The British public were recently informed on national TV that “the vast majority of people who describe themselves as belonging to the Church of England are opposed to immigration.” The BBC, which made the claim, said it was supported by a study they had commissioned. They then ran a short report filmed in an Anglican church, repeating the claim and asking what can be done to make things better. Another BBC report later followed, this time on the radio, in which the presenter reported that a majority of Christians are hostile to immigration and the study’s lead researcher added that they are intolerant of immigrants. A number of other outlets also covered the story, including the Church Times, which repeated the claims. If any member of the public was surprised by what they had seen and heard or doubted the veracity of the study, they could rest reassured that it had been conducted at the University of Bristol’s School of Sociology, Politics and International Studies. Surely an organisation like this, which researches and aims to accurately …

The Behavioral Ecology of Male Violence

“Aggressive competition for access to mates is much more beneficial for human males than for females…” ~Georgiev et al. 1 Understanding patterns of lethal violence among humans requires understanding some important sex differences between males and females. Globally, men are 95 percent of homicide offenders and 79 percent of victims.2 Sex differences in lethal violence tend to be remarkably consistent, on every continent, across every type of society, from hunter-gatherers to large-scale nation states. In their 2013 study on lethal violence among hunter-gatherers, Douglas Fry and Patrik Söderberg’s data showed that males committed about 96 percent of homicides and were victims 84 percent of the time.3 In her study on violence in non-state societies, criminologist Amy Nivette shows that, across a number of small-scale pastoralist and agriculturalist societies, males make up 91-98 percent of killers.4 To illustrate the consistency of this relationship even further: we see the same pattern among chimpanzees, where males make up 92 percent of killers and 73 percent of victims.5 To be sure, there is some cross-cultural variation. While I can find …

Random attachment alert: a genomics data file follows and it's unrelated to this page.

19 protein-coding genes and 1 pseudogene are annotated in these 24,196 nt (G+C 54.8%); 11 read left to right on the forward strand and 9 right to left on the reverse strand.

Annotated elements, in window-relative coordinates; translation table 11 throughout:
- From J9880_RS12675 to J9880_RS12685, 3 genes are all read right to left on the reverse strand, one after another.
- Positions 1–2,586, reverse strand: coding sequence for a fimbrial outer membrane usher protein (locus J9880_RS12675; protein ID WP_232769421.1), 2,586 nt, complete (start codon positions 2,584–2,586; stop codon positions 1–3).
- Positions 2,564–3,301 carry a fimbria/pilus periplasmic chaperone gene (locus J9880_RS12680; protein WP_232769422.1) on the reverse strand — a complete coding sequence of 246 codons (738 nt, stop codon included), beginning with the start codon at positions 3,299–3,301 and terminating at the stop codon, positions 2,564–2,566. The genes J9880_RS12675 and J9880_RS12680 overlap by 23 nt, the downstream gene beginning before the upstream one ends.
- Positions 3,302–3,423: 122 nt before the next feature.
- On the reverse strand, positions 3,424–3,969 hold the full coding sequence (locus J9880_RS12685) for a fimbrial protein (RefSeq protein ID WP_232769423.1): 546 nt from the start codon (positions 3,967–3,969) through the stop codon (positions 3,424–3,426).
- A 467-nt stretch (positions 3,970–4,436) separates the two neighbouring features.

It’s Time for Evidence-Based Gender Policy

For decades, it was fashionable to call the concept of truth – even scientific truth – into question. For those who considered modernity to be completely surpassed, reality was a simulacrum, everything was relative, there was no such thing as objective references but “texts”, and “truth” was nothing but masked oppression. This intellectual trend, despite facing some resistance and ultimately being ridiculed by the Sokal Affair, is alarming. It coincides with the rise of the term “post-truth”, which was proclaimed “Word of the Year” by Oxford Dictionaries in 2016. In a world living in peace with relativism, or at most with “liquid” and “weak” truths, the preoccupation with truth is back. What was long considered a topic for philosophers or theologians is now reaching newspapers’ op-eds and the political and legislative agenda. Everyone in a position of power and influence seems concerned by the dissemination of so-called “fake news” and illiberal extremism. But this strong revival of populism and irrationality is provoking a reaction. There is much talk nowadays about fact-checking, Big Data, or mechanisms …